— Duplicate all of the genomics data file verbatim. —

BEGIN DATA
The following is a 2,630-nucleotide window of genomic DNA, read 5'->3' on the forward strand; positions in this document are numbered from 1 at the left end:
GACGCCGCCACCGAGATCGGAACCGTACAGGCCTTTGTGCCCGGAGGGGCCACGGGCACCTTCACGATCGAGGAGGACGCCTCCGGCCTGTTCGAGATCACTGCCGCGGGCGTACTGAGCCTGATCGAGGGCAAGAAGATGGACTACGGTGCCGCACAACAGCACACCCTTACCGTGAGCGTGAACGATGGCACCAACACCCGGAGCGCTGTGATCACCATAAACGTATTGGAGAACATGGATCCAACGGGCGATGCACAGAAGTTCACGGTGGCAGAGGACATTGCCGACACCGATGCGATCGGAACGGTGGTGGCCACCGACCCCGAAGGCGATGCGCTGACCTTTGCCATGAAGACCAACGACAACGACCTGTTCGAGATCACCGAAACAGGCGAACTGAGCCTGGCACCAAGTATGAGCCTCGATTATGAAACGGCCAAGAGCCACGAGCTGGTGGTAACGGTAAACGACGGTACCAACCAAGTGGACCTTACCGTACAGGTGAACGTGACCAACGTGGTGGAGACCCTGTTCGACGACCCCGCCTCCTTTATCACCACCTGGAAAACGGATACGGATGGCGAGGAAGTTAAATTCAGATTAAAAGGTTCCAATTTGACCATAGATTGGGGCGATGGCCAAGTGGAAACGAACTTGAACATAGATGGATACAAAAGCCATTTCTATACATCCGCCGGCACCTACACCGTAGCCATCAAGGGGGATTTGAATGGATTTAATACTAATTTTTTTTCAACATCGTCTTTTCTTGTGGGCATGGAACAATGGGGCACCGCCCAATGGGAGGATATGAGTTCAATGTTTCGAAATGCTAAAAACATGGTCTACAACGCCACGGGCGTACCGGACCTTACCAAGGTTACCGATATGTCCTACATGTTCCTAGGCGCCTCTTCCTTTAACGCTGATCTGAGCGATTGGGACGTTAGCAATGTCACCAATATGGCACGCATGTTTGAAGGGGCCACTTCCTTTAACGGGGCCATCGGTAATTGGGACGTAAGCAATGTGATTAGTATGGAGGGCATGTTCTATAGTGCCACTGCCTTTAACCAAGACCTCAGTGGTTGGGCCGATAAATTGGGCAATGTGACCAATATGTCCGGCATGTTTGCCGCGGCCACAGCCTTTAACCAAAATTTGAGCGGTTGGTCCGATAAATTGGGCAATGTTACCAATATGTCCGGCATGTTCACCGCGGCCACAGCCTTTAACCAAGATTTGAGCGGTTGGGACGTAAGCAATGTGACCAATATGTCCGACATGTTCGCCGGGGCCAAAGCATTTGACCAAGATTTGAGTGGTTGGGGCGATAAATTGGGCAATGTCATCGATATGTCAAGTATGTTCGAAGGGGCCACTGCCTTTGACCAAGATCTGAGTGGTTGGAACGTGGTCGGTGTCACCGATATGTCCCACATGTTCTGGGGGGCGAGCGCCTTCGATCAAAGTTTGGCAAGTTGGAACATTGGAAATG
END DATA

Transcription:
The following is a 2,630-nucleotide window of genomic DNA, read 5'->3' on the forward strand; positions in this document are numbered from 1 at the left end:
GACGCCGCCACCGAGATCGGAACCGTACAGGCCTTTGTGCCCGGAGGGGCCACGGGCACCTTCACGATCGAGGAGGACGCCTCCGGCCTGTTCGAGATCACTGCCGCGGGCGTACTGAGCCTGATCGAGGGCAAGAAGATGGACTACGGTGCCGCACAACAGCACACCCTTACCGTGAGCGTGAACGATGGCACCAACACCCGGAGCGCTGTGATCACCATAAACGTATTGGAGAACATGGATCCAACGGGCGATGCACAGAAGTTCACGGTGGCAGAGGACATTGCCGACACCGATGCGATCGGAACGGTGGTGGCCACCGACCCCGAAGGCGATGCGCTGACCTTTGCCATGAAGACCAACGACAACGACCTGTTCGAGATCACCGAAACAGGCGAACTGAGCCTGGCACCAAGTATGAGCCTCGATTATGAAACGGCCAAGAGCCACGAGCTGGTGGTAACGGTAAACGACGGTACCAACCAAGTGGACCTTACCGTACAGGTGAACGTGACCAACGTGGTGGAGACCCTGTTCGACGACCCCGCCTCCTTTATCACCACCTGGAAAACGGATACGGATGGCGAGGAAGTTAAATTCAGATTAAAAGGTTCCAATTTGACCATAGATTGGGGCGATGGCCAAGTGGAAACGAACTTGAACATAGATGGATACAAAAGCCATTTCTATACATCCGCCGGCACCTACACCGTAGCCATCAAGGGGGATTTGAATGGATTTAATACTAATTTTTTTTCAACATCGTCTTTTCTTGTGGGCATGGAACAATGGGGCACCGCCCAATGGGAGGATATGAGTTCAATGTTTCGAAATGCTAAAAACATGGTCTACAACGCCACGGGCGTACCGGACCTTACCAAGGTTACCGATATGTCCTACATGTTCCTAGGCGCCTCTTCCTTTAACGCTGATCTGAGCGATTGGGACGTTAGCAATGTCACCAATATGGCACGCATGTTTGAAGGGGCCACTTCCTTTAACGGGGCCATCGGTAATTGGGACGTAAGCAATGTGATTAGTATGGAGGGCATGTTCTATAGTGCCACTGCCTTTAACCAAGACCTCAGTGGTTGGGCCGATAAATTGGGCAATGTGACCAATATGTCCGGCATGTTTGCCGCGGCCACAGCCTTTAACCAAAATTTGAGCGGTTGGTCCGATAAATTGGGCAATGTTACCAATATGTCCGGCATGTTCACCGCGGCCACAGCCTTTAACCAAGATTTGAGCGGTTGGGACGTAAGCAATGTGACCAATATGTCCGACATGTTCGCCGGGGCCAAAGCATTTGACCAAGATTTGAGTGGTTGGGGCGATAAATTGGGCAATGTCATCGATATGTCAAGTATGTTCGAAGGGGCCACTGCCTTTGACCAAGATCTGAGTGGTTGGAACGTGGTCGGTGTCACCGATATGTCCCACATGTTCTGGGGGGCGAGCGCCTTCGATCAAAGTTTGGCAAGTTGGAACATTGGAAATG